tabreturn.github.io

Generative SVG for Pen Plotters using Python

2022-02-03

I recently acquired access to a pen plotter, which I’m excited to report makes a fantastic hardware addition to my growing suite of creative coding toys. Python has plenty to offer the plotter enthusiast – from powerful SVG optimisation tools like vpype to Blender scripting for SVG renders, and more.

I’ve been working extensively with py5 for generative art projects and investigating it seriously as a tool for learning & teaching to code in a more visual context. I recently delivered a CC Fest presentation on my SVG+plotter adventures and discoveries using py5, the resources for which I’ve posted on GitHub –

https://github.com/tabreturn/cc-fest-plotter

Additionally, the presentation delves into some Blender techniques and even a few code-less generative SVG tools. The recording of the session covers three tasks – two I predicted I’d cover adequately and a third task I had to rush through. But, there are links to four tasks in all (a commented file for each).

Task 1: SVG concepts

In the first task (01-svg_concepts.svg), I cover some SVG essentials – that is, document structure and drawing a square and line using <rect> and <line> tags (Figure 1).

Figure 1: Understanding SVG code

I don’t go into great detail about SVG, but once you get the gist of it – specifically, how the elements and attributes work – it’s relatively straightforward to find what you need using a decent SVG reference. I recommend the Mozilla developer docs:

This cursory introduction to SVG markup leads into generating SVGs with py5.

Task 2: py5 SVG

This is really the focus of the presentation – generating SVG files with py5 code for plotting art. I use the Thonny IDE for this section with the py5mode plug-in. The 02-py5_svg.py file steps through:

  1. creating an SVG file in py5 (and by extension, Processing);
  2. splitting different sections of a sketch into separate SVG files for multi-colour plots using different pens;
  3. combining those separate SVG files into a single, layered Inkscape file (and reviewing the attributes that control how Inkscape groups elements into layers);
  4. suppressing the py5/Processing display window, favouring hot-reloading of SVG files (in an image viewer) for preview purposes.

Then, I move into vpype (Figure 2) for:

  1. visualising the drawing routes the plotter must follow (where it will pick up the pen or lower it to draw);
  2. optimising the drawing route so that shapes and lines plot in the most efficient order;
  3. the occult plug-in for vpype to remove occulted lines (think: the lowermost shapes won't show through the ones overlapping them).
Figure 2: Generating SVG files with py5 and optimising them with vpype. Note the effect of occult on the squares with blue outlines (compared to the ones on the white background).

There’s far too much vpype awesomeness to cover in such a short time, and I point to some additional features (linesimplify, linemerge, multipass) and other plug-in (for pixel art and hatching).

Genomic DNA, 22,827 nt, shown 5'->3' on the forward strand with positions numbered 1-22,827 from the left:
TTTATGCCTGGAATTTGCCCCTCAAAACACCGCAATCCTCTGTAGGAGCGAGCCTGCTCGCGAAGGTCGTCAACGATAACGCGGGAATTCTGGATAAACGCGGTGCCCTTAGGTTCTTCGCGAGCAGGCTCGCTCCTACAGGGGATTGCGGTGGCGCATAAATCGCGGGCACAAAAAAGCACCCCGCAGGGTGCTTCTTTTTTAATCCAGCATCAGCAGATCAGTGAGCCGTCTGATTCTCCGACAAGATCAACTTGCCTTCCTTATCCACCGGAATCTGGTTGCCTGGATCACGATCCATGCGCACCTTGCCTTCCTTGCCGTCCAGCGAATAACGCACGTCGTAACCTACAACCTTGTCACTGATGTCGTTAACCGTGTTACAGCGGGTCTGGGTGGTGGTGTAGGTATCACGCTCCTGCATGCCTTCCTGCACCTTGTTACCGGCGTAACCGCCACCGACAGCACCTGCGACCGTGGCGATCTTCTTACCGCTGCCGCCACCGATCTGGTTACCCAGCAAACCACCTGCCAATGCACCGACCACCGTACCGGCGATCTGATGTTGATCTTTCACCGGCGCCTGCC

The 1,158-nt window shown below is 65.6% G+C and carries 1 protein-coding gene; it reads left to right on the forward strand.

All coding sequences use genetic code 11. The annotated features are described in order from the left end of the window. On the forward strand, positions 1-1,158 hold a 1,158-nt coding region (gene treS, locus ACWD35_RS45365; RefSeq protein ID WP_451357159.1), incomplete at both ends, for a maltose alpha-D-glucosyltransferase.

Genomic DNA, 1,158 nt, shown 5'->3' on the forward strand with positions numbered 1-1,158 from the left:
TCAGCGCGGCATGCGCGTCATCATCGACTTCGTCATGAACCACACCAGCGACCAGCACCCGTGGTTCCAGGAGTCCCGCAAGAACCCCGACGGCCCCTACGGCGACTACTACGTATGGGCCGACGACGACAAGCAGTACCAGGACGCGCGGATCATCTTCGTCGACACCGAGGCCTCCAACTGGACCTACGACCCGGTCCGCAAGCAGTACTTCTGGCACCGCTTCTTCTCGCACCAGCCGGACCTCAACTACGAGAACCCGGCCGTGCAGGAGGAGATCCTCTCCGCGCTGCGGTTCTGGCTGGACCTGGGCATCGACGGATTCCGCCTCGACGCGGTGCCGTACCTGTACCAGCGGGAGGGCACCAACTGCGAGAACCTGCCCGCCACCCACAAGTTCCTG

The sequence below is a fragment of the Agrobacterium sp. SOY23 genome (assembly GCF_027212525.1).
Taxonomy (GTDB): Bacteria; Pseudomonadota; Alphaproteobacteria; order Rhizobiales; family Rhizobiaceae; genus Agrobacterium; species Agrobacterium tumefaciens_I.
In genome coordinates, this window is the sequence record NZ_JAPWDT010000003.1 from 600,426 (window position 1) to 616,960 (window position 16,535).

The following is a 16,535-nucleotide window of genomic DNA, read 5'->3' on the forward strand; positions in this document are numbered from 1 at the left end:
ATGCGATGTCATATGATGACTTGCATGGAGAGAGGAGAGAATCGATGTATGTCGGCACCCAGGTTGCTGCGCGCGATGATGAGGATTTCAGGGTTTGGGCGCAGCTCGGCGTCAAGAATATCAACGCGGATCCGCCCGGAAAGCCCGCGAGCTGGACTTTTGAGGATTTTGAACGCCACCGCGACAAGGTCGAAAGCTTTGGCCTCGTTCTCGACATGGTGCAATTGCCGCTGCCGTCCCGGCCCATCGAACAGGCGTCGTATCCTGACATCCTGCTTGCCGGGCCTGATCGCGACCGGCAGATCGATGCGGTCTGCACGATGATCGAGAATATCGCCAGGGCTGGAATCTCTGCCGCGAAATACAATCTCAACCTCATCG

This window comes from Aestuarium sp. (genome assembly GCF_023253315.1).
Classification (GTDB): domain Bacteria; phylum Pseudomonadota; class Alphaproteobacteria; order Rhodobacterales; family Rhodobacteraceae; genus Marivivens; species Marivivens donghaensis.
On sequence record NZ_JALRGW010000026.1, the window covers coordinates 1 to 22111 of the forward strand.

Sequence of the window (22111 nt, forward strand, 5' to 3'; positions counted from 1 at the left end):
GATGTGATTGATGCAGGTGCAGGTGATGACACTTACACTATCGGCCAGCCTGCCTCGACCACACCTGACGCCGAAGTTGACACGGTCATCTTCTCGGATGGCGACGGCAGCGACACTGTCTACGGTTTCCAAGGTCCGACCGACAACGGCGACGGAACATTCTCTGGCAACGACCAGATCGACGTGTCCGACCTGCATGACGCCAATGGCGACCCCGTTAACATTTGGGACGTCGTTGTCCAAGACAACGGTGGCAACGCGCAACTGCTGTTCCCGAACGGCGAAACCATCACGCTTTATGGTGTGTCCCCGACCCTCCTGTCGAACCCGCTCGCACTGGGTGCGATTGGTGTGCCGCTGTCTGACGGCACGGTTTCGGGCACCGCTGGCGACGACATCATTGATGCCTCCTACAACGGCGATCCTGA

Task 3: Blender SVG

If you haven’t heard, Blender has a Python scripting API that makes for a powerful 3D creative coding environment. What’s more, the Blender Freestyle add-on enables SVG rendering/export capability. This means that you can write Blender code to render SVG artwork for plotting (Figure 3.1). There are many line options to play with – silhouette-style, wireframe-style, and so on.

Figure 3.1: A plot generated with a Blender Python script

The 03-blender_svg.py file task steps through:

  1. setting up an empty Blender scene to populate with code-generated 3D forms that will render as SVG outlines;
  2. writing Python code to generate a cone and some metaballs;
  3. running Blender ‘headless’ to render images straight from scripts (without opening Blender).
Figure 3.2: Running Python code to generate a Blender SVG render

The fake-bpy-module is helpful to add Blender (bpy module) code-completion to your Python editor.

NOTE: you could also use Blender’s built-in code editor (“Scripting” workspace). I often prefer to write my code in a dedicated Python editor.

Once again, vpype will prove very useful for cleaning up and optimising your Blender-generated SVG files.

Task 4: Codeless SVG

(As initially anticipated) I don’t reach this far in my presentation session. The 04-codeless_svg.md file contains a set of steps (in markdown) for generating SVGs in the UJI web-app (Figure 4.1) and using Inkscape’s L-System feature (Figure 4.2).

Figure 4.1: UJI interface
Figure 4.2: L-system rules to generate a Hilbert curve in Inkscape

Yeah, I know – not exactly ‘Python’, but these make for some cool plotter artwork and are great fun for playing around. Also, if you get creative, you might combine/augment the results you generate with these tools using Python scripts …

In Closing

There was a big turnout for this Virtual edition of CC Fest, with a broad variety of sessions for attendees to join. It’s worthwhile tracking down the other talk recordings and accompanying materials. There’s always some Python representation at the events, and I’d encourage you to propose your own Python/Processing/etc. sessions. Reach out to me if you’d like some guidance and mentorship with this.

If you’re new to plotter art, I included some links to some inspiring artwork/artists.

End

References

  • http://py5.ixora.io/
  • https://doersino.github.io/uji/
  • https://github.com/abey79/vsketch
  • https://github.com/LoicGoulefert/occult
  • https://github.com/tabreturn/thonny-py5mode